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Strategic insights
Habits and Expectations can Render Usability Tests Invalid

Written by on May 17, 2004

Habit and expectations are two very important elements in good products. If you make a product, it will be perceived as good if it supports the habits of those using it. If it also works as people expect it too you are almost guaranteed that it will be successful.

There is just one catch - people's habits and expectations are rarely efficient in new products. Especially in products that is introduced to increase it.

A good example is "instant save", a technique I am introducing in many of my latest web-applications. In a normal web-application, when you want to edit something, you make your changes and choose "save". Instant save removes this extra step - instead it saves automatically as you edit the information.

From an efficiency point of view this is a good way to remove unnecessary steps. But, then you test it - and find that instead getting a faster system, you are getting confused people and a rather slow rate of editing. Your usability test clearly shows that your new system is user-hostile.

What is wrong? How can less work mean slower performance? Habits and expectations is what are wrong. People expect that in order edit something on a web page, they need to "save (send)" the information before anything happens. When they cannot find the save button they think something is wrong - or that they might have overlooked something.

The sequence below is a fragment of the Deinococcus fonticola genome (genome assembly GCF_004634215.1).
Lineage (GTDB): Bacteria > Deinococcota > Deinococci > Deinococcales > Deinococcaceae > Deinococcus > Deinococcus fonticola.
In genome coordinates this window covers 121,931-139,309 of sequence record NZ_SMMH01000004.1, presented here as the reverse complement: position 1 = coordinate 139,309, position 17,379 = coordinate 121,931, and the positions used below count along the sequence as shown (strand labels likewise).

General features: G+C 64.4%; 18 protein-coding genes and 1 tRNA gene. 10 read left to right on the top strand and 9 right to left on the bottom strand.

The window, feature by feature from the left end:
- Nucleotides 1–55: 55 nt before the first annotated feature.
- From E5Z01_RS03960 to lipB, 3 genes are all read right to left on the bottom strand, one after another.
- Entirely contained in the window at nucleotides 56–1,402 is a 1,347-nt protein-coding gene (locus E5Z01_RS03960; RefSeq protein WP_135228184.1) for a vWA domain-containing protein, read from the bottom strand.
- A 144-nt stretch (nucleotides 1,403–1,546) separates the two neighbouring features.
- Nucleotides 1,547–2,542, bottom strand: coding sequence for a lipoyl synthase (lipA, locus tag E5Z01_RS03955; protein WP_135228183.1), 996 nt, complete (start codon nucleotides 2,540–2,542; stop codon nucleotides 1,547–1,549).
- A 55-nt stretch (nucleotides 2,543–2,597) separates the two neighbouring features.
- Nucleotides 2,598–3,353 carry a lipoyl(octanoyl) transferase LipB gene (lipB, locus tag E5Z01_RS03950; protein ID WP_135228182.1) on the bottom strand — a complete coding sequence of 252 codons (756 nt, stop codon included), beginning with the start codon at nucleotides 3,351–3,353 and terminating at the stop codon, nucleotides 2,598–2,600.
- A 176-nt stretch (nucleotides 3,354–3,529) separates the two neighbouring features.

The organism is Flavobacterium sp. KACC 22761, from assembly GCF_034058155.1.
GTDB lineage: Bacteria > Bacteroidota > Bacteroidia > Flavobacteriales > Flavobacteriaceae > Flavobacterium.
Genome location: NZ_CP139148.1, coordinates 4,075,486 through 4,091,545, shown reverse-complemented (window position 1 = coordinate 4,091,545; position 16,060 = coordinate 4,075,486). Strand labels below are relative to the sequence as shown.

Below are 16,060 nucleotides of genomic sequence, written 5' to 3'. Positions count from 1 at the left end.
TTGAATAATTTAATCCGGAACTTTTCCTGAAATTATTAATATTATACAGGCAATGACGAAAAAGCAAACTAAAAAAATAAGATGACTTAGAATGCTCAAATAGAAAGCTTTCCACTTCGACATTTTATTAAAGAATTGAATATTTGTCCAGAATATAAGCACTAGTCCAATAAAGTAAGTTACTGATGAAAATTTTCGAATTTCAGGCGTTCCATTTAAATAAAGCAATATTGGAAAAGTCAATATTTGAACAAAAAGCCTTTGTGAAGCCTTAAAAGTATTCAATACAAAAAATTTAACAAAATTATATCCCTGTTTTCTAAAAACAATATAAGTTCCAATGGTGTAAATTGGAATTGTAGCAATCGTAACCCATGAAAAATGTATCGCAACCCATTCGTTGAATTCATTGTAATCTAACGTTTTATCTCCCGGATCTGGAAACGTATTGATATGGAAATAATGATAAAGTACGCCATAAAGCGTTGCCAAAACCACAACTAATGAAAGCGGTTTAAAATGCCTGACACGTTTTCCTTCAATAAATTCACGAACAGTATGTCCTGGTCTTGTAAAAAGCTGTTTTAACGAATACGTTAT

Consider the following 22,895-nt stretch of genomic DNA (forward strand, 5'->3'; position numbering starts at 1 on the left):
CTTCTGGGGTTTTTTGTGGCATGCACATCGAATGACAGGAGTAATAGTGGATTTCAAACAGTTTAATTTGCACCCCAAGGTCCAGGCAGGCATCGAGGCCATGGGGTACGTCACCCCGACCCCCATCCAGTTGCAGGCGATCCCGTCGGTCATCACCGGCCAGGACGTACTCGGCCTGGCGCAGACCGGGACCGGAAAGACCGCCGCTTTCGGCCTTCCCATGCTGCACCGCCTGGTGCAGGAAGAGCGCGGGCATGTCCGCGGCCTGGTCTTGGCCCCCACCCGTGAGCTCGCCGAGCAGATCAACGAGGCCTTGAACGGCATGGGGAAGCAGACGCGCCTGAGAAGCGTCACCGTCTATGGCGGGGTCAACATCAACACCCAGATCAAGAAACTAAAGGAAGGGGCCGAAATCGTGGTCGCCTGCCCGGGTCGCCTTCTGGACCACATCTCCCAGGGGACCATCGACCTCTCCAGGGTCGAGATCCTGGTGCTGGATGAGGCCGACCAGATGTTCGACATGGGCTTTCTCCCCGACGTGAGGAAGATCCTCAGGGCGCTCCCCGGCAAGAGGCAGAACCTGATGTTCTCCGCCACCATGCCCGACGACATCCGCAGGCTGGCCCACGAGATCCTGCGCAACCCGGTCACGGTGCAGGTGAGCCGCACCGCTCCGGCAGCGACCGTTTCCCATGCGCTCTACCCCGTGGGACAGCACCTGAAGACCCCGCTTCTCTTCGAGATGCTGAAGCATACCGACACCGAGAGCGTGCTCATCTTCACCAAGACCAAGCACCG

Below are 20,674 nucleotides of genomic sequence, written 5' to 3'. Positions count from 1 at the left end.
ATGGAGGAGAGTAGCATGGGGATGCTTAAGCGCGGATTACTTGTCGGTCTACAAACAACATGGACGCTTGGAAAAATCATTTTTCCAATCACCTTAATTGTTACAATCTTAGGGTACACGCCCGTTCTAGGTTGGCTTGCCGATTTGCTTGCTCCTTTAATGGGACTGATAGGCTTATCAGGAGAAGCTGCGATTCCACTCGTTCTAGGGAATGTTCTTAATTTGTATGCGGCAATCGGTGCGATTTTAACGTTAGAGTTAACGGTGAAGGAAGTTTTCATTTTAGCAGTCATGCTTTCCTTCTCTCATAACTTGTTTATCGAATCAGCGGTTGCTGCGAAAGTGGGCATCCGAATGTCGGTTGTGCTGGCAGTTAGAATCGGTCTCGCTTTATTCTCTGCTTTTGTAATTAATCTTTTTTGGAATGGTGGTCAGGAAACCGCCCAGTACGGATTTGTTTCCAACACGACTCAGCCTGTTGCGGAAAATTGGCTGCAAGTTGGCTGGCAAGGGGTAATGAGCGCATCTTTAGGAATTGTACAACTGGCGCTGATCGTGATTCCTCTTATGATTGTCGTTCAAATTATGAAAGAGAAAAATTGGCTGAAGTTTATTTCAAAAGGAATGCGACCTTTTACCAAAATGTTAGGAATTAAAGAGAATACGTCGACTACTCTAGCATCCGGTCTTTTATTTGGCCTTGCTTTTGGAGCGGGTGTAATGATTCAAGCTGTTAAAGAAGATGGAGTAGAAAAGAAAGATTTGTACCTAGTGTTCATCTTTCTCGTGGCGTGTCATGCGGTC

In theory, and most likely with training, your new product would have increased efficiency. When doing usability test it is inefficient - even more inefficient than the previous product. You are suddenly standing in this awful situation where it seems that you have failed.

This is one of the situations where you must rely on your theoretical knowledge - and simply discard the usability test. The test is still important, because it show where people are having problems. You can use it to focus your efforts on the right places in order to change people's habits and expectations.

This also highlights the importance of prototype testing. When you test issues before they are made, you can prepare people for the change. And, if you can change people's habits and expectations before they try it, you can ensure a highly efficient and usable product from day 1.

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Thomas Baekdal

Thomas Baekdal

Founder of Baekdal, author, writer, strategic consultant, and new media advocate.


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